Monday, April 27, 2015

The New Ranger School Challenge

The New Ranger School Challenge

The Army's decision to open Ranger School to women has stirred many emotions, prompted much discussion and exposed many opinions. As I have had my own emotions, observed many discussions and come to a point of opinion on the matter, I have considered sharing some of my thoughts with people I trust and respect.  I love the Army. I was born into the Army community and I was shaped by its values and traditions.  That love and breeding have caused me to give attention to the issues of importance that have been of concern within the Army family. Because of that love, It is with humility and sincerity that I share the following thoughts, offering them not as a political statement and definitely not with any intent to be divisive.  It is that love that has compelled me to take the risk of speaking out on one the Army’s most historic, barrier crashing decisions of its existence – the decision to open one of its most legendary and demanding centers of training  - The US Army Ranger School – to women.

As I pondered this issue, I reflected on other ground breaking decisions the Army has made in the recent historic past to open new doors of opportunity for women. I remember during my childhood, when my father was a very seasoned Airborne NCO, when the first two women graduated from the US Army Airborne School. In the midst of some grumbling and adjustment in the Airborne community, I was particularly struck by my parents' reaction. My mom celebrated the idea as a great achievement, while dad simply quoted a time honored Jody Cadence to make his opinion known: "If I was President and had my way, there wouldn't be a Leg in the Army today! More paratroopers means less legs - good for the Army, good for me!" Over time, the service academies opened their doors to women. I didn't particularly like the idea, an opinion that I wrestled with to some extent until reporting to West Point on Reception Day. After the first semester of my Plebe Year at West Point, while on Christmas Leave, a family friend asked me what I thought of women at the Academy. I opened my mouth to answer when her daughter, who was like a little sister to me, responded, "Aw come on Ma, you know he hates it!" Her answer bothered me because there was empirical evidence that I had observed that women were holding their own at West Point and many were excelling. Reflecting on my own Academy record, almost everybody in our class was academically doing better than me. Relationally, I was welcomed, accepted and respected by the classmates who were women that I had the privilege of knowing. Many of these women, like many of our male classmates, were amazing athletes – a point brought to my attention with some good-natured humor by one male classmate who is now in Heaven.  During a discussion of women at West Point he mused, "So Sam, what was your Obstacle Course time?"  My time was not nearly as fast as the excellent times of several classmates who had smoked the course and were women. It was becoming clearer to me that my perspective needed adjustment!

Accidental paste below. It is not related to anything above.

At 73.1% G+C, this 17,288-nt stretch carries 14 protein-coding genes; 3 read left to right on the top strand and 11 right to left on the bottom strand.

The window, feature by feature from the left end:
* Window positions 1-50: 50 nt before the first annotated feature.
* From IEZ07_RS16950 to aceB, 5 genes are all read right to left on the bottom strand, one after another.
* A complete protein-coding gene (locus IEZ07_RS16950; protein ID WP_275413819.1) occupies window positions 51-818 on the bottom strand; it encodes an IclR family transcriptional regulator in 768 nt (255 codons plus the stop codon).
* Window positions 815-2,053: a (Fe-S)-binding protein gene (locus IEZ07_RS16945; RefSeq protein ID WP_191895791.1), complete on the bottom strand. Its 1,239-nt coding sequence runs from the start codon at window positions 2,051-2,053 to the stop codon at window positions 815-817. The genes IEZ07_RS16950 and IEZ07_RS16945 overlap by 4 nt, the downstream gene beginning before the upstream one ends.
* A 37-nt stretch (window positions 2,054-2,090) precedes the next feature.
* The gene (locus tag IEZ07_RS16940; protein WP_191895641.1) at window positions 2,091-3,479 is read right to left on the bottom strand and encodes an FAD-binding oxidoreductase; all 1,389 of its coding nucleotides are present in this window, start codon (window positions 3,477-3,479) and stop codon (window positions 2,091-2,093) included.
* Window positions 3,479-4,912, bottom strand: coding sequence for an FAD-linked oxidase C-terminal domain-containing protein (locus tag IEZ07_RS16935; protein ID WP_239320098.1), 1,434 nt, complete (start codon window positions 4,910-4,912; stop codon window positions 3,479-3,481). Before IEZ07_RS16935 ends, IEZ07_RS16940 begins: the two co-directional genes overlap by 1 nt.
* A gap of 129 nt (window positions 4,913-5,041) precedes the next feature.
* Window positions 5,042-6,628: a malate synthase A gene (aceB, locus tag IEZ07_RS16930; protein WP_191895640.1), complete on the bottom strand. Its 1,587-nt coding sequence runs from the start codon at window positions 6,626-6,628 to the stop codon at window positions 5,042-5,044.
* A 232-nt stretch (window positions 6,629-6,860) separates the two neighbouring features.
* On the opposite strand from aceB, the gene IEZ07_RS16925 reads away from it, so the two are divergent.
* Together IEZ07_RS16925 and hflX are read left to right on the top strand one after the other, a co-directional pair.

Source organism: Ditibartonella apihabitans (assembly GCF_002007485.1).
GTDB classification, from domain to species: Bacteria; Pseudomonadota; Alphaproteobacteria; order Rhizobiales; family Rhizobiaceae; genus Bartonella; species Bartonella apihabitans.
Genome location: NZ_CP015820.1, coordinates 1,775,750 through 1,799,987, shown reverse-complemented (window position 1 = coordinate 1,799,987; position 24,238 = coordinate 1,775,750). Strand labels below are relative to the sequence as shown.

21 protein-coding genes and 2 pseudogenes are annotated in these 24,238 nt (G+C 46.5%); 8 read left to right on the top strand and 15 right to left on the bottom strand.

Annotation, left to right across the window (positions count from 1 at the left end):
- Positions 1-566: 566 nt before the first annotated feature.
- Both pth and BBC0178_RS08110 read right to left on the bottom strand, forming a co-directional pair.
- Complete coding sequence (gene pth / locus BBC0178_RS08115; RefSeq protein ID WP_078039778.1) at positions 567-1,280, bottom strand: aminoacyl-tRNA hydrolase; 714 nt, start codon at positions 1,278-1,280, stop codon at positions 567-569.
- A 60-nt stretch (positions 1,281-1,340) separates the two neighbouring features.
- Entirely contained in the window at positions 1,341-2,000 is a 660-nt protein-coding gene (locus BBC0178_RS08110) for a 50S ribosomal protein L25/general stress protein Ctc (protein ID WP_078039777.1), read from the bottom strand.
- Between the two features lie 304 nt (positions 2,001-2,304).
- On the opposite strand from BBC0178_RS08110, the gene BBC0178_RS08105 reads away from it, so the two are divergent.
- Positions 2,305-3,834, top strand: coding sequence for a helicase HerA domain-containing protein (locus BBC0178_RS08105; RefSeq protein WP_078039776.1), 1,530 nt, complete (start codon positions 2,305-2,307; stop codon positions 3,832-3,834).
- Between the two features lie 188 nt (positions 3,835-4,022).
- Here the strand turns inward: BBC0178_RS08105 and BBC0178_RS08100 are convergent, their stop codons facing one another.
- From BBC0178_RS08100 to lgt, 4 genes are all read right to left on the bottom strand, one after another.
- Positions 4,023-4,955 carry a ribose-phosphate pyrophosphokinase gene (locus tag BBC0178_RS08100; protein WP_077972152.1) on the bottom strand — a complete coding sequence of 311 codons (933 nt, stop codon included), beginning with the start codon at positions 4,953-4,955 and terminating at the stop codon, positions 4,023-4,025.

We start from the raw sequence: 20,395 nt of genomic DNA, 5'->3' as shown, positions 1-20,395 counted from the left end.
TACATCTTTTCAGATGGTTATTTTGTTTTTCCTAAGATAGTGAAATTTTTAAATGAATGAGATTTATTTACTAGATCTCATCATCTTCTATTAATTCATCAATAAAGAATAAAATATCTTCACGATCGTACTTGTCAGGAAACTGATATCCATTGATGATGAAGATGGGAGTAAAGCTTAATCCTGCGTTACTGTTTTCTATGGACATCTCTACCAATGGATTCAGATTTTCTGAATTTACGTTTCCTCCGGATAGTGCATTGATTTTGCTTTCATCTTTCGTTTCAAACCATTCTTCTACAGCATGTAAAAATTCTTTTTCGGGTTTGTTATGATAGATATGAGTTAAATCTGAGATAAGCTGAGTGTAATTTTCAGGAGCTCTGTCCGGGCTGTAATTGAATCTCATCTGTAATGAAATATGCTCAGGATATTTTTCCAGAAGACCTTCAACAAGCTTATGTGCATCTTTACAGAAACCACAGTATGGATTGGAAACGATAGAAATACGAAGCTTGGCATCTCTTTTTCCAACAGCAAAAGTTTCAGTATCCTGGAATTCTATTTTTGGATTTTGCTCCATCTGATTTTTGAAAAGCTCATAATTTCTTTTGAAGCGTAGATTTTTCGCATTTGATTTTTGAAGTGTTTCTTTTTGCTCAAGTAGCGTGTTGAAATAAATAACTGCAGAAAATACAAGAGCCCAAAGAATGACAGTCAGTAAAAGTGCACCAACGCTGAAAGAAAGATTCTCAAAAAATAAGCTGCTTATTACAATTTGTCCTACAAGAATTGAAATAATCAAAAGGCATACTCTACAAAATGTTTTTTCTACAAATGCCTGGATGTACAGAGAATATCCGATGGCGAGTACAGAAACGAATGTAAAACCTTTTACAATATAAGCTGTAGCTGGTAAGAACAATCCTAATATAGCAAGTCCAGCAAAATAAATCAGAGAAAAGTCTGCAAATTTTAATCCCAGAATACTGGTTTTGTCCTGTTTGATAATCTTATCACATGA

My perspective was sharpened even more regarding the matter of women in military service by my own short-comings as evidenced in my separation from West Point.  This failure, and my parents’ encouragement in the midst of some deep soul searching, caused me to take a look at how I placed value on myself and others. I came to understand that If I allowed my failure in a pursuit, as compared to a woman’s success in a like pursuit, to call my manhood into question, or even allowed a mutual success to cheapen an accomplishment, THAT attitude would truly speak poorly of me as a person and denigrate the worthy accomplishments of other persons, as well. This wisdom gave me the freedom to celebrate the victories of others, to be all they could be, while pursuing my own path to  be all  that I could be.

So what does that perspective have to do with women in Ranger School? These lessons have helped me to look more closely at the merits of an issue beyond personal preferences, and to see what opportunities might exist in a scenario my prejudices might have prevented me from seeing.   The current combat experiences of the men and women serving our nation are affording us the opportunity to reevaluate just who is fit to fight.  The demands of the global war on terror have exposed many of the accomplishments of women in combat - accomplishments that strongly call for a revisiting of the roles of women serving in the Profession of Arms.  The Havok Journal and the ABC News Show “Nightline” widened the circulation of the accomplishments of women in combat operations by showcasing the book “Ashley’s War: The Untold Story of a Team of Women Soldiers on the Special Ops Battlefield” written by Gayle Tzemach Lemmon.  In his review of “Ashely’s War,” Leo Jenkins captures the deep cultural and strategic importance of the accomplishments of these special warriors by saying,